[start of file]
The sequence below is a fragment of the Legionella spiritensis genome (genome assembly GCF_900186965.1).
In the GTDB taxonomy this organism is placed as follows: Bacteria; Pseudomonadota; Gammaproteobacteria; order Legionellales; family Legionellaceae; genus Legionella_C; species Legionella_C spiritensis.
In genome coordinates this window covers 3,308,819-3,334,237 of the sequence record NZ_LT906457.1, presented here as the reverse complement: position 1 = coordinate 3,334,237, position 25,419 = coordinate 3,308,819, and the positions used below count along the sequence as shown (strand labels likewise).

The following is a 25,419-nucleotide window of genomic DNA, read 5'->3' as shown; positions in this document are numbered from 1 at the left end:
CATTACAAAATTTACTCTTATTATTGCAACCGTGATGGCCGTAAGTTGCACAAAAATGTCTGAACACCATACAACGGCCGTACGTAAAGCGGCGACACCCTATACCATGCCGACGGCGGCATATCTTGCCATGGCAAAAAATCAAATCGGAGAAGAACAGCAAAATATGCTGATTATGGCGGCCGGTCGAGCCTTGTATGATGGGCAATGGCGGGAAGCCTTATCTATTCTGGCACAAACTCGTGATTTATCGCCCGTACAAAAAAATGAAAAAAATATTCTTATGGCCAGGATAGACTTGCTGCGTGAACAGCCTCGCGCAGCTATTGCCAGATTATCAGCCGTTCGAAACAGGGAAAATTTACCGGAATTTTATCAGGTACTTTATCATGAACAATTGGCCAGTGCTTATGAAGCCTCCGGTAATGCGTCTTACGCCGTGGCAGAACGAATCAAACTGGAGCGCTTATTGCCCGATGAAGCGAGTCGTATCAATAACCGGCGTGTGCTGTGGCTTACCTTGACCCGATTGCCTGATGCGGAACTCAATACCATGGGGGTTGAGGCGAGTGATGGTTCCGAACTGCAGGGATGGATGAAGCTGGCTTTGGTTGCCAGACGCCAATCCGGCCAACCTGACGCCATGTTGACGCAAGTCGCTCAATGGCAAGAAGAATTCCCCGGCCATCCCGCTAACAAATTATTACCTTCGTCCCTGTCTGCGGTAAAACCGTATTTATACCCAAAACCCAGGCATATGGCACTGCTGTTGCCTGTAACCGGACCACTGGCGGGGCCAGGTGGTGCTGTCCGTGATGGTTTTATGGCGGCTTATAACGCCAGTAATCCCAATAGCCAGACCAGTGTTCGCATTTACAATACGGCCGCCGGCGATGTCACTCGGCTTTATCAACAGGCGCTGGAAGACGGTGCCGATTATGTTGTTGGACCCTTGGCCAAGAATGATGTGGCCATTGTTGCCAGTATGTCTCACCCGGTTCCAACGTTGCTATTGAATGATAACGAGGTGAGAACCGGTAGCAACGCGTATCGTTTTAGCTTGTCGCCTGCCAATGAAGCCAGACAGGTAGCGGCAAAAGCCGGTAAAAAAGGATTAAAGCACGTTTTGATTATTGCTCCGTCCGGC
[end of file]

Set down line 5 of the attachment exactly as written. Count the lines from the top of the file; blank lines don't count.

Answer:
CATTACAAAATTTACTCTTATTATTGCAACCGTGATGGCCGTAAGTTGCACAAAAATGTCTGAACACCATACAACGGCCGTACGTAAAGCGGCGACACCCTATACCATGCCGACGGCGGCATATCTTGCCATGGCAAAAAATCAAATCGGAGAAGAACAGCAAAATATGCTGATTATGGCGGCCGGTCGAGCCTTGTATGATGGGCAATGGCGGGAAGCCTTATCTATTCTGGCACAAACTCGTGATTTATCGCCCGTACAAAAAAATGAAAAAAATATTCTTATGGCCAGGATAGACTTGCTGCGTGAACAGCCTCGCGCAGCTATTGCCAGATTATCAGCCGTTCGAAACAGGGAAAATTTACCGGAATTTTATCAGGTACTTTATCATGAACAATTGGCCAGTGCTTATGAAGCCTCCGGTAATGCGTCTTACGCCGTGGCAGAACGAATCAAACTGGAGCGCTTATTGCCCGATGAAGCGAGTCGTATCAATAACCGGCGTGTGCTGTGGCTTACCTTGACCCGATTGCCTGATGCGGAACTCAATACCATGGGGGTTGAGGCGAGTGATGGTTCCGAACTGCAGGGATGGATGAAGCTGGCTTTGGTTGCCAGACGCCAATCCGGCCAACCTGACGCCATGTTGACGCAAGTCGCTCAATGGCAAGAAGAATTCCCCGGCCATCCCGCTAACAAATTATTACCTTCGTCCCTGTCTGCGGTAAAACCGTATTTATACCCAAAACCCAGGCATATGGCACTGCTGTTGCCTGTAACCGGACCACTGGCGGGGCCAGGTGGTGCTGTCCGTGATGGTTTTATGGCGGCTTATAACGCCAGTAATCCCAATAGCCAGACCAGTGTTCGCATTTACAATACGGCCGCCGGCGATGTCACTCGGCTTTATCAACAGGCGCTGGAAGACGGTGCCGATTATGTTGTTGGACCCTTGGCCAAGAATGATGTGGCCATTGTTGCCAGTATGTCTCACCCGGTTCCAACGTTGCTATTGAATGATAACGAGGTGAGAACCGGTAGCAACGCGTATCGTTTTAGCTTGTCGCCTGCCAATGAAGCCAGACAGGTAGCGGCAAAAGCCGGTAAAAAAGGATTAAAGCACGTTTTGATTATTGCTCCGTCCGGC